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6.12: Epoch Time

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    Also in order to "time out", the current time (returned by time.time()) minus four seconds (because 4 is stored in TIMEOUT) must be greater than the last time clicked a button (stored in lastClickTime). The reason why time.time() - TIMEOUT > lastClickTime works has to do with how epoch time works. Epoch time (also called Unix epoch time) is the number of seconds it has been since January 1st, 1970. This date is called the Unix epoch.

    For example, when I run time.time() from the interactive shell (don’t forget to import the time module first), it looks like this:

    >>> import time
    >>> time.time()

    What this number means is that the moment the time.time() function was called was a little over 1,320,460,242 seconds since midnight of January 1st, 1970. (This translates to November 4th, 2011 at 7:30:42pm. You can learn how to convert from Unix epoch time to regular English time at

    If I call time.time() from the interactive shell a few seconds later, it might look like this:

    >>> time.time()

    1320460261.315 seconds after midnight of the Unix epoch is November 4th, 2011 at 7:31:01pm. (Actually, it’s 7:31 and 0.315 seconds if you want to be precise.)

    Dealing with time would be difficult if we had to deal with strings. It’s hard to tell that 19 seconds have passed if we only had the string values '7:30:42 PM' and '7:31:01 PM' to compare. But with epoch time, it’s just a matter of subtracting the integers 1320460261.315 - 1320460242.118, which evaluates to 19.197000026702881. This value is the number of seconds between those two times. (The extra 0.000026702881 comes from very small rounding errors that happen when you do math with floating point numbers. They only happen sometimes and are usually too tiny to matter. You can learn more about floating point rounding errors at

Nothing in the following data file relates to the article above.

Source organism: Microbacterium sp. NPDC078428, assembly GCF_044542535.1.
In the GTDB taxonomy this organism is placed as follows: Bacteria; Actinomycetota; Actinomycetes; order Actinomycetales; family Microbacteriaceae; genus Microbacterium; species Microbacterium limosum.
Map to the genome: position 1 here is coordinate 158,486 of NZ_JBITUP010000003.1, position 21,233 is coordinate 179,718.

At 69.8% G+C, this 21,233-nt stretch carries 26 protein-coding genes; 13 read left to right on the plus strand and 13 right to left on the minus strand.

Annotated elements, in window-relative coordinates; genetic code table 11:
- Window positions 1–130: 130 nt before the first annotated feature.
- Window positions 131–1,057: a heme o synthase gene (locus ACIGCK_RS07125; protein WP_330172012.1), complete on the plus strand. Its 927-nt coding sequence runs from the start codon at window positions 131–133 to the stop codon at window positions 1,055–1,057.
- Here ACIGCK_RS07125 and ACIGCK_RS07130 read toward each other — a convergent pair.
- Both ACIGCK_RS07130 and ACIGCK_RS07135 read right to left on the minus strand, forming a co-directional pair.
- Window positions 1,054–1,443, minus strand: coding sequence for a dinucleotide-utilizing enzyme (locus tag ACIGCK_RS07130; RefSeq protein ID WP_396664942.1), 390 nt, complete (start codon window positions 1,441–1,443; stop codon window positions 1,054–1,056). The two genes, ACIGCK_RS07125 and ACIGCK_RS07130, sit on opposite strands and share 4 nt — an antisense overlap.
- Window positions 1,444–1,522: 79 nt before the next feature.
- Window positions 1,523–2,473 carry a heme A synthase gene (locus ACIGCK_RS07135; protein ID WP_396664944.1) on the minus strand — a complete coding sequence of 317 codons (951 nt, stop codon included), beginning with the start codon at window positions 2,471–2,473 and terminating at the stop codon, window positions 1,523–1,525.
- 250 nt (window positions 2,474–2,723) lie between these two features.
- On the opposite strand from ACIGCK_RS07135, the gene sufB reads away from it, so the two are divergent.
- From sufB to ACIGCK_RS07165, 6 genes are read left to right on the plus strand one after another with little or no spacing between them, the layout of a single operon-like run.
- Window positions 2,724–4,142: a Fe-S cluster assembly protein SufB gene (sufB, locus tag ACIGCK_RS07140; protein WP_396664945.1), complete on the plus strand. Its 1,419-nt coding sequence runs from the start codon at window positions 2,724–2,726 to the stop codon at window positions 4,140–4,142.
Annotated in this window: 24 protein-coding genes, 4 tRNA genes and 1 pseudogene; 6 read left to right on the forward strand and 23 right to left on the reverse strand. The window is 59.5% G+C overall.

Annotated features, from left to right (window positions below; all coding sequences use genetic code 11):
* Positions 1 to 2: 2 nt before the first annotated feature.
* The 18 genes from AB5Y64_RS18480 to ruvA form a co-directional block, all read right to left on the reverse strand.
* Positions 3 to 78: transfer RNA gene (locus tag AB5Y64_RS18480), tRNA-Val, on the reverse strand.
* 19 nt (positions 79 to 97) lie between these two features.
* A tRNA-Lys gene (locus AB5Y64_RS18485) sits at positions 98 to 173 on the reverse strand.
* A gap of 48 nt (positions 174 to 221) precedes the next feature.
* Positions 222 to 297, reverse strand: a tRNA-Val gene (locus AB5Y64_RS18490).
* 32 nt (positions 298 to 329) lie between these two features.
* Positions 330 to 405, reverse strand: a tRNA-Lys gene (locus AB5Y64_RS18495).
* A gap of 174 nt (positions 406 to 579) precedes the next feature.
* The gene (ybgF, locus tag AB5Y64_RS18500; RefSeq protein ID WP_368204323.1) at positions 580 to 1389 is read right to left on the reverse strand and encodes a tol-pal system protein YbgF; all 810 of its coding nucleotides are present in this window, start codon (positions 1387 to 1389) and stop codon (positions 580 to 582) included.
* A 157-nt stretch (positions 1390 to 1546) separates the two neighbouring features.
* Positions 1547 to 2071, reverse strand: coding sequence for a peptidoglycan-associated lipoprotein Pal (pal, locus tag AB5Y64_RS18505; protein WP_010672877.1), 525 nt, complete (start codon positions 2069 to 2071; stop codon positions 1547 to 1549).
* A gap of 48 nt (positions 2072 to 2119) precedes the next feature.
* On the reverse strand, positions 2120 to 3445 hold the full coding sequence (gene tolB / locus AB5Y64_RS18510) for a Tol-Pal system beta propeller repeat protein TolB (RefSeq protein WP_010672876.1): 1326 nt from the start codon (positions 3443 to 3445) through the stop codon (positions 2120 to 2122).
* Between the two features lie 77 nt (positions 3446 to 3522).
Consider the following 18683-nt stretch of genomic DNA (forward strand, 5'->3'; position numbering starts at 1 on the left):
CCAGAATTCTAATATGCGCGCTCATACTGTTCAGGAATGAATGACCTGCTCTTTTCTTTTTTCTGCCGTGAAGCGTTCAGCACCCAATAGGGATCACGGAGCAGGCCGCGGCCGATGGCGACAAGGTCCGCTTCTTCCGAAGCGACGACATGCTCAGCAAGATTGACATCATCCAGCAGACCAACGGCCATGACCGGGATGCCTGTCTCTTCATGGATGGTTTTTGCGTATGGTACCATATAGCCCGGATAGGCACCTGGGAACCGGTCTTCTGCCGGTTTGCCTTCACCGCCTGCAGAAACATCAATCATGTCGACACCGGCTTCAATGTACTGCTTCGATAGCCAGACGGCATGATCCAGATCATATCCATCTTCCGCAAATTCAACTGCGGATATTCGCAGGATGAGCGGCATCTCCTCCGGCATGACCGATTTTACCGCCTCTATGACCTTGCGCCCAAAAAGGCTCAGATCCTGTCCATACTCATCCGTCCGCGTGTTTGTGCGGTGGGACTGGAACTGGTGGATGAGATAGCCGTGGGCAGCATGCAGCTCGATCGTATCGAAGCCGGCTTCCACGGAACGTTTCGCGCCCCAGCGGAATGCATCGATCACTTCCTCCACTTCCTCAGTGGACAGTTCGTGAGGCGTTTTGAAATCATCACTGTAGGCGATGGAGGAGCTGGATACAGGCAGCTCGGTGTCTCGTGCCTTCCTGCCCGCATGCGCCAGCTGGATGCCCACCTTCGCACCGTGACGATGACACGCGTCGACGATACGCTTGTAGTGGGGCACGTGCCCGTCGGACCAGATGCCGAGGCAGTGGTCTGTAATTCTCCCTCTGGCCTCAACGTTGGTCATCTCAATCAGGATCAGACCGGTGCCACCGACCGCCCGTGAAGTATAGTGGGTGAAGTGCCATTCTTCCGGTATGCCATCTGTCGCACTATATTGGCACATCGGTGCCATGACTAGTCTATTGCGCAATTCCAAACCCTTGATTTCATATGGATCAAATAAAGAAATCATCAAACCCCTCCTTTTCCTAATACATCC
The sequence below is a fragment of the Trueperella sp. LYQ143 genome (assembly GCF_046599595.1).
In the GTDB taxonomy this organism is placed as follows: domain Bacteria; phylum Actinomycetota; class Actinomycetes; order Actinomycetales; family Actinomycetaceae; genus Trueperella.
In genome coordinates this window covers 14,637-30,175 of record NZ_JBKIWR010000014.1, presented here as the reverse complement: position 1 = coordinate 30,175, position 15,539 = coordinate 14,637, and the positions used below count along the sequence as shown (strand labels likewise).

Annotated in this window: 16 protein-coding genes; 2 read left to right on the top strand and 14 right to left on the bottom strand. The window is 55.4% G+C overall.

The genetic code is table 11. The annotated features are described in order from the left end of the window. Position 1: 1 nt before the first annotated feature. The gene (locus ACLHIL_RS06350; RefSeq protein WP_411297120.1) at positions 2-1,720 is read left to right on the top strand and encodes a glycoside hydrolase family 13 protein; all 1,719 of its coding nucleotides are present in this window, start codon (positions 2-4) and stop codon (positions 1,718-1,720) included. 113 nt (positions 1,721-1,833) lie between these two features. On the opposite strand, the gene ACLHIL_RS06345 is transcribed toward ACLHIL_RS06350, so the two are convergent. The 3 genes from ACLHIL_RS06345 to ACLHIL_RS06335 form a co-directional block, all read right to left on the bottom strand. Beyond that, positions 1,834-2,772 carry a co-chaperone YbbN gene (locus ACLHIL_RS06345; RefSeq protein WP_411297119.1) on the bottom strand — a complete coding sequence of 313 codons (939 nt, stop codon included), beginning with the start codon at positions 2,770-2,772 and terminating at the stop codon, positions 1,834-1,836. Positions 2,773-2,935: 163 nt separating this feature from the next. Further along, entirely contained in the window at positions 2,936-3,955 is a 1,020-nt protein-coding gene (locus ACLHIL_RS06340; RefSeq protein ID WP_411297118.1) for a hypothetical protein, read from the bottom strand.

Going back to line 121, if time.time() - TIMEOUT > lastClickTime evaluates to True, then it has been longer than 4 seconds since time.time() was called and stored in lastClickTime. If it evaluates to False, then it has been less than 4 seconds.

                    # pushed the incorrect button, or has timed out
                    # reset the variables for a new game:
                    pattern = []
                    currentStep = 0
                    waitingForInput = False
                    score = 0

    If either the player clicked on the wrong button or has timed out, the program should play the "game over" animation and then reset the variables for a new game. This involves setting the pattern list to a blank list, currentStep to 0, waitingForInput to False, and then score to 0. A small pause and a new background color will be set to indicate to the player the start of a new game, which will begin on the next iteration of the game loop.

    This page titled 6.12: Epoch Time is shared under a CC BY-NC-SA 3.0 license and was authored, remixed, and/or curated by Al Sweigart via source content that was edited to the style and standards of the LibreTexts platform; a detailed edit history is available upon request.